culture, we need to endure the injustice, knowing Jesus is with us.
might ask why the first generation Christians didn't oppose slavery.
Why didn't Paul, Peter, and others speak out against it?
There might be a couple of reasons here.
One was that slavery was the backbone of Roman society.
That is how much of the work was done in the
the words "you were called" in verse 21.
Suffering, especially at the hands of persecutors was a calling
from God for these people. I
suggest the same might well be true for us as well when some day as the
conflict between Christians and this anti-Christ culture in which we live
verse 21 we see the word "example."
Jesus left us the example when it comes to suffering.
The Greek word translated into English as "example" here
means a "carbon copy." We
are to be a carbon copy of Jesus in all respects, and that includes
this point I would like to insert an article I wrote concerning what the
Bible says bout slavery. It is
important to this section of Peter's letter.
people have wondered why the Bible doesn't come out and clearly oppose
slavery. Here's my very brief attempt to address this issue.
first mentioned in Genesis 9:25, has been an established practice in the
social order of man since the dawning days of tribal warfare.
God conceded that slavery would never be eradicated from humanity
so He regulated the practice in the Law of Moses to protect slaves.
Many of the Law's regulations were based on God conceding to our
sinfulness. They were a matter
of necessity; not God's will. The
divorce law of Deuteronomy 24:1 to 4 is another example of this.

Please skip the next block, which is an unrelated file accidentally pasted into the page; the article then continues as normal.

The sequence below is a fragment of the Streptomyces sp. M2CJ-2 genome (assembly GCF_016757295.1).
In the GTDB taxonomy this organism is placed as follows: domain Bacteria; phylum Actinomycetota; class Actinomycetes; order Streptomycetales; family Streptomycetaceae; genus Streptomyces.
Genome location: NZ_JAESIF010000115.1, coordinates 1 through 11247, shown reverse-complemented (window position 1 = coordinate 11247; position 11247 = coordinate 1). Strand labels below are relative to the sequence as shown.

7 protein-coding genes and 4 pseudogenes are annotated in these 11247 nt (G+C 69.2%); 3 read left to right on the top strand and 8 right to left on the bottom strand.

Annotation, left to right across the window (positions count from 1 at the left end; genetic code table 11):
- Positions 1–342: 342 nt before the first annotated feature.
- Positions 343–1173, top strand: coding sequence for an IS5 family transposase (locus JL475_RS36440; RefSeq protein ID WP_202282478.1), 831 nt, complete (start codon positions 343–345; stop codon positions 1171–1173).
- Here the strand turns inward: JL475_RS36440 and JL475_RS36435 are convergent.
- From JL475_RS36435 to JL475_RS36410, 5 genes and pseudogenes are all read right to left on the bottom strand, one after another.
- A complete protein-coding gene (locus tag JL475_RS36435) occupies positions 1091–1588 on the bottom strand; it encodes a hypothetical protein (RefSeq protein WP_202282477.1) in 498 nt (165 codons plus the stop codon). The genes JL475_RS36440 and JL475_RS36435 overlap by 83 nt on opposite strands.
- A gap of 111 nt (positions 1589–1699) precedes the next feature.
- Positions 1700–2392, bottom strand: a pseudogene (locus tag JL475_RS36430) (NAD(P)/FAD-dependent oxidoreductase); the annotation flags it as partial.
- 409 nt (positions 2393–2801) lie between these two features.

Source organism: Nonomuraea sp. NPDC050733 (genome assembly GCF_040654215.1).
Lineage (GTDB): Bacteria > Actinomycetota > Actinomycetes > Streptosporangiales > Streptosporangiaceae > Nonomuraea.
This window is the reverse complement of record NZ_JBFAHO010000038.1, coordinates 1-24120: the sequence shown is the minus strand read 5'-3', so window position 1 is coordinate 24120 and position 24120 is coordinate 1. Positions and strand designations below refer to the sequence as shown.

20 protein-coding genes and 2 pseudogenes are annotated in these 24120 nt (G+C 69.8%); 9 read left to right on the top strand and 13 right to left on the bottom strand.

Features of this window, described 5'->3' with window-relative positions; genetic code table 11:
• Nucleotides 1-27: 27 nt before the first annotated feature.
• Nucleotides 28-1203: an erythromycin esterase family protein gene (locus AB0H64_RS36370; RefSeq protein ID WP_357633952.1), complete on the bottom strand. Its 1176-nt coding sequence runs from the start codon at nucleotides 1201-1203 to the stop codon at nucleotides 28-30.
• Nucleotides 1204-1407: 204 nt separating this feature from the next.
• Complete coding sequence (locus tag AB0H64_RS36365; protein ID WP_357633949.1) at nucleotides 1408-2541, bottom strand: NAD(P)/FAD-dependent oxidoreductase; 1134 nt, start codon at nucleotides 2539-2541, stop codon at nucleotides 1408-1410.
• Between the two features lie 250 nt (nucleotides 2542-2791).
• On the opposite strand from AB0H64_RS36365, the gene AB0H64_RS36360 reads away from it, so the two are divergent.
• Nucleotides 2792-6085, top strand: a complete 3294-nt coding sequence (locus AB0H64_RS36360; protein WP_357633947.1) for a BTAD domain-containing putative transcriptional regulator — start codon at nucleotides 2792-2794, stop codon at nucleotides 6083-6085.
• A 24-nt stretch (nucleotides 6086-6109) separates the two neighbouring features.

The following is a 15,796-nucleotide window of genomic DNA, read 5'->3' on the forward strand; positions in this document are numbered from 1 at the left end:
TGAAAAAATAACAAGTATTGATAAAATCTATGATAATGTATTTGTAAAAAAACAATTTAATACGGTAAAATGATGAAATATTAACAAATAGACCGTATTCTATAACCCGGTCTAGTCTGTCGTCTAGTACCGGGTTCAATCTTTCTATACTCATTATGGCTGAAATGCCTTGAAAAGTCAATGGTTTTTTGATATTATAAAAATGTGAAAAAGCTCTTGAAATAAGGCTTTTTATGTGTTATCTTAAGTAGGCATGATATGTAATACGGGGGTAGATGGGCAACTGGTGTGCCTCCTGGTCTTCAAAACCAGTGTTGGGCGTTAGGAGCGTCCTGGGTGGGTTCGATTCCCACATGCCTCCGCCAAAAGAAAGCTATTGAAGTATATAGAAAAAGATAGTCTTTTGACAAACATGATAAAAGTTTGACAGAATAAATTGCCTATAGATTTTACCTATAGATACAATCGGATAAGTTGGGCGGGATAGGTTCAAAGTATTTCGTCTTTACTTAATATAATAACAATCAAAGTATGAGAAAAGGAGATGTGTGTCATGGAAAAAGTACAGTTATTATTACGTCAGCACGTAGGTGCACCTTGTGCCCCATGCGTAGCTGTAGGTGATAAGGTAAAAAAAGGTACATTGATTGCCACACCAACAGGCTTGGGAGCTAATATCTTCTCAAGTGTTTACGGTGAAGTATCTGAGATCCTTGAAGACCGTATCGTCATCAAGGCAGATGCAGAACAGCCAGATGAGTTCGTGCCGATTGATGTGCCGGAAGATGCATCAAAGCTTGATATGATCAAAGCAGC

God conceded that couples would divorce (Matthew 19:8) so He
instituted the law of divorce to protect innocent divorced wives.
the following laws. "Your
slaves are to come from the nations around you" (Leviticus 25:44).
"If a slave has taken refuge with you, do not hand him over to
his master" (Deuteronomy 23:15).
"If a man hits a slave in the eye and destroys it, he must let
the slave go free to compensate for it" (Exodus 21:26).
"If a man beats his slave with a rod and if the slave dies Ö
he must be punished" (Exodus 21:20).
Concerning the Passover meal the Lord said that "no foreigner
is to eat of it. Any slave you
have bought may eat of it after you have circumcised him" (Exodus
12:44, also in Leviticus 22:11).
regulations show that God demands proper treatment of slaves.
He even views them as family in regard to the Passover meal, and
3:7 tells us that God is upset with the
34:16 says, "you have turned around and profaned my name; each one of
you has taken back the slaves you have set free Ö" When Israelis
took back their slaves, God viewed that as a personal offense against
Himself. Clearly, God prefers
believe the Old Testament reluctantly concedes to the practice of slavery,
therefore it regulates this evil practice to protect slaves.
I also believe the New Testament follows the same approach.
Apostle Paul speaks to slavery more than any other New Testament author.